Hints will display for most wrong answers; explanations for most right answers. You can attempt a question multiple times; it will only be scored correct if you get it right the first time. To see ten new questions, reload the page.

I used the official objectives and sample test to construct these questions, but cannot promise that they accurately reflect what’s on the real test. Some of the sample questions were more convoluted than I could bear to write. See terms of use. See the MTEL Practice Test main page to view questions on a particular topic or to download paper practice tests.

## MTEL General Curriculum Mathematics Practice

Question 1 |

#### Which of the numbers below is a fraction equivalent to \( 0.\bar{6}\)?

\( \large \dfrac{4}{6}\) Hint: \( 0.\bar{6}=\dfrac{2}{3}=\dfrac{4}{6}\) | |

\( \large \dfrac{3}{5}\) Hint: This is equal to 0.6, without the repeating decimal. Answer is equivalent to choice c, which is another way to tell that it's wrong. | |

\( \large \dfrac{6}{10}\) Hint: This is equal to 0.6, without the repeating decimal. Answer is equivalent to choice b, which is another way to tell that it's wrong. | |

\( \large \dfrac{1}{6}\) Hint: This is less than a half, and \( 0.\bar{6}\) is greater than a half. |

Question 2 |

#### Use the table below to answer the question that follows:

#### Each number in the table above represents a value W that is determined by the values of x and y. For example, when x=3 and y=1, W=5. What is the value of W when x=9 and y=14? Assume that the patterns in the table continue as shown.

\( \large W=-5\) Hint: When y is even, W is even. | |

\( \large W=4\) Hint: Note that when x increases by 1, W increases by 2, and when y increases by 1, W decreases by 1. At x=y=0, W=0, so at x=9, y=14, W has increased by \(9 \times 2\) and decreased by 14, or W=18-14=4. | |

\( \large W=6\) Hint: Try fixing x or y at 0, and start by finding W for x=0 y=14 or x=9, y=0. | |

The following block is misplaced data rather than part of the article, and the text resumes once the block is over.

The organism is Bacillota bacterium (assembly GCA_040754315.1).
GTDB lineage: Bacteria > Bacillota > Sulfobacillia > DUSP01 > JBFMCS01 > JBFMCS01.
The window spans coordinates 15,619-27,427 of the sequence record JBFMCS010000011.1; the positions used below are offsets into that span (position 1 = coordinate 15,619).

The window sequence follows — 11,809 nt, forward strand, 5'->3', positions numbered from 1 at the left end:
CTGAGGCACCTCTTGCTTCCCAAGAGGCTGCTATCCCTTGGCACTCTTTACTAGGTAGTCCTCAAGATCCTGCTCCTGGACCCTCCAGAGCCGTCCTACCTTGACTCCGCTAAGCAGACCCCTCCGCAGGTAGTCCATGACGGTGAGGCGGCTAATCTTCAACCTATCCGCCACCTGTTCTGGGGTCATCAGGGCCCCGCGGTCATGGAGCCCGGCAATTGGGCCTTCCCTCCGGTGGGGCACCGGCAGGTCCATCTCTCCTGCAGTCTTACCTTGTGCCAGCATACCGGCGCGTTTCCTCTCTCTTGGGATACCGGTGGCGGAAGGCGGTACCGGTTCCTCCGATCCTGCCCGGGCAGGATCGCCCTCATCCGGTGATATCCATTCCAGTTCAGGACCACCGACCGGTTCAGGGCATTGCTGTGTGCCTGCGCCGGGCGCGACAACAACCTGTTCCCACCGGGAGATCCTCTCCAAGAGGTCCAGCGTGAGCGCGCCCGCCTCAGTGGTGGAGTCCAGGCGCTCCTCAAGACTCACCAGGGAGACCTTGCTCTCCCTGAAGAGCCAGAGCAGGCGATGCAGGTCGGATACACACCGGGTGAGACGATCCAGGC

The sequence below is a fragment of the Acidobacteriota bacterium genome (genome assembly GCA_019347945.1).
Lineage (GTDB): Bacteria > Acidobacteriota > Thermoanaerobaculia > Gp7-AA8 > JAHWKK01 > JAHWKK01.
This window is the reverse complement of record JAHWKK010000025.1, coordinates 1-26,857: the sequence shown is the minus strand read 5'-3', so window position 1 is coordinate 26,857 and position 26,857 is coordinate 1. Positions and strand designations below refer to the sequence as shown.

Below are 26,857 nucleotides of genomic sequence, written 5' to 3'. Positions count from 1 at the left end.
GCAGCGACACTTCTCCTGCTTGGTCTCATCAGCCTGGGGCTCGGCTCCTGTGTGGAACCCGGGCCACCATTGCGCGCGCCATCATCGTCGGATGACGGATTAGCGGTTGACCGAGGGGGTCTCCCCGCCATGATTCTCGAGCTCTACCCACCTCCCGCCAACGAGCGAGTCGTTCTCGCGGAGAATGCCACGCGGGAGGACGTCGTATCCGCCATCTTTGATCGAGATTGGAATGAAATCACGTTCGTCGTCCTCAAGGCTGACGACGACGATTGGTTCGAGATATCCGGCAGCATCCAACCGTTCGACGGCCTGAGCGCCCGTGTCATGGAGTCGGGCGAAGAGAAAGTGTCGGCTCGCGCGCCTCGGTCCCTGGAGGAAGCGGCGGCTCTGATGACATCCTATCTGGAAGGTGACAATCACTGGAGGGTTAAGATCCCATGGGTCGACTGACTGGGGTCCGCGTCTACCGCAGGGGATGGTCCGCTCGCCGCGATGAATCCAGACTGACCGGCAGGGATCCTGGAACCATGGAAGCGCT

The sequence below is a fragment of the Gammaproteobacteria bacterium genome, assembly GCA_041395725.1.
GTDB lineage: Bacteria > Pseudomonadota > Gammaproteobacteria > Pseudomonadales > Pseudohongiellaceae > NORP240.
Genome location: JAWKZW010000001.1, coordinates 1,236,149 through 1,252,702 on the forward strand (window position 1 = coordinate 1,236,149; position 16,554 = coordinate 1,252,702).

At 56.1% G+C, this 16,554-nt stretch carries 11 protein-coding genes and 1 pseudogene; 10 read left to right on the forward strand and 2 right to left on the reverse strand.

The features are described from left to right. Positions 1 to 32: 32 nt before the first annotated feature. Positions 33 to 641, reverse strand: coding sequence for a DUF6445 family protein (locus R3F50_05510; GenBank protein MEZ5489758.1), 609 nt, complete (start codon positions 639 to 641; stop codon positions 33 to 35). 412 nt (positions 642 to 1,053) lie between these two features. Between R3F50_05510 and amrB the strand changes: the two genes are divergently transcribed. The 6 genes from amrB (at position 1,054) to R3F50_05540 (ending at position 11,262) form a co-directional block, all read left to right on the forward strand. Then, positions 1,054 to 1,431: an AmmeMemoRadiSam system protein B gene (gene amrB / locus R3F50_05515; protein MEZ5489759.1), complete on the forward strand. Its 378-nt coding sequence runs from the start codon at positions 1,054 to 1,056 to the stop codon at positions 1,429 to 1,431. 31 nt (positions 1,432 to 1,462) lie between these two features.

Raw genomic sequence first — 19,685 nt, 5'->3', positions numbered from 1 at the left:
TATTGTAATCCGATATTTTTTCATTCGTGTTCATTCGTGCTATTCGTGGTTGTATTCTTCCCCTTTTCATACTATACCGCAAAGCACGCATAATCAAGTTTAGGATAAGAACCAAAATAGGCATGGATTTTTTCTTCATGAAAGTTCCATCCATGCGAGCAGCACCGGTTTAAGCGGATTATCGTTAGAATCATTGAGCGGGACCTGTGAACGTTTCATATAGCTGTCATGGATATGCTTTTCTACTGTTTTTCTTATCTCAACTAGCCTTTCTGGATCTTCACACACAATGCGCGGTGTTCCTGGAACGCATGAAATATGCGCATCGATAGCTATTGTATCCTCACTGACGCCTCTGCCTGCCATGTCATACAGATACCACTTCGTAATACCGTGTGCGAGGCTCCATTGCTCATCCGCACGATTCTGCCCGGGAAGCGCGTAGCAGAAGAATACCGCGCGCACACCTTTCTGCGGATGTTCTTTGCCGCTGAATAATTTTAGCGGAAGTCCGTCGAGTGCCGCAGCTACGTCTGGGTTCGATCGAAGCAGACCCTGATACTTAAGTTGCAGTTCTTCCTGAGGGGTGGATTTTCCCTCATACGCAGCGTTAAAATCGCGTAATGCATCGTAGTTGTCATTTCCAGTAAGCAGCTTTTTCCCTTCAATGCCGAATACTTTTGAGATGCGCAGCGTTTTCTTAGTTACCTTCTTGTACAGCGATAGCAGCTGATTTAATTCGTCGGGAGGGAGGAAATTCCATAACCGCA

\( \large W=32\) Hint: Try fixing x or y at 0, and start by finding W for x=0 y=14 or x=9, y=0. |

Question 3 |

#### Below are front, side, and top views of a three-dimensional solid.

#### Which of the following could be the solid shown above?

## A sphereHint: All views would be circles. | |

## A cylinder | |

## A coneHint: Two views would be triangles, not rectangles. | |

## A pyramidHint: How would one view be a circle? |

Question 4 |

#### The "houses" below are made of toothpicks and gum drops.

#### How many toothpicks are there in a row of 53 houses?

## 212Hint: Can the number of toothpicks be even? | |

## 213Hint: One way to see this is that every new "house" adds 4 toothpicks to the leftmost vertical toothpick -- so the total number is 1 plus 4 times the number of "houses." There are many other ways to look at the problem too. | |

## 217Hint: Try your strategy with a smaller number of "houses" so you can count and find your mistake. | |

## 265Hint: Remember that the "houses" overlap some walls. |

Question 5 |

#### Which of the following values of x satisfies the inequality \( \large \left| {{(x+2)}^{3}} \right|<3?\)

\( \large x=-3\) Hint: \( \left| {{(-3+2)}^{3}} \right|\)=\( \left | {(-1)}^3 \right | \)=\( \left | -1 \right |=1 \) . | |

\( \large x=0\) Hint: \( \left| {{(0+2)}^{3}} \right|\)=\( \left | {2}^3 \right | \)=\( \left | 8 \right | \) =\( 8\) | |

\( \large x=-4\) Hint: \( \left| {{(-4+2)}^{3}} \right|\)=\( \left | {(-2)}^3 \right | \)=\( \left | -8 \right | \) =\( 8\) | |

\( \large x=1\) Hint: \( \left| {{(1+2)}^{3}} \right|\)=\( \left | {3}^3 \right | \)=\( \left | 27 \right | \) = \(27\) |

Question 6 |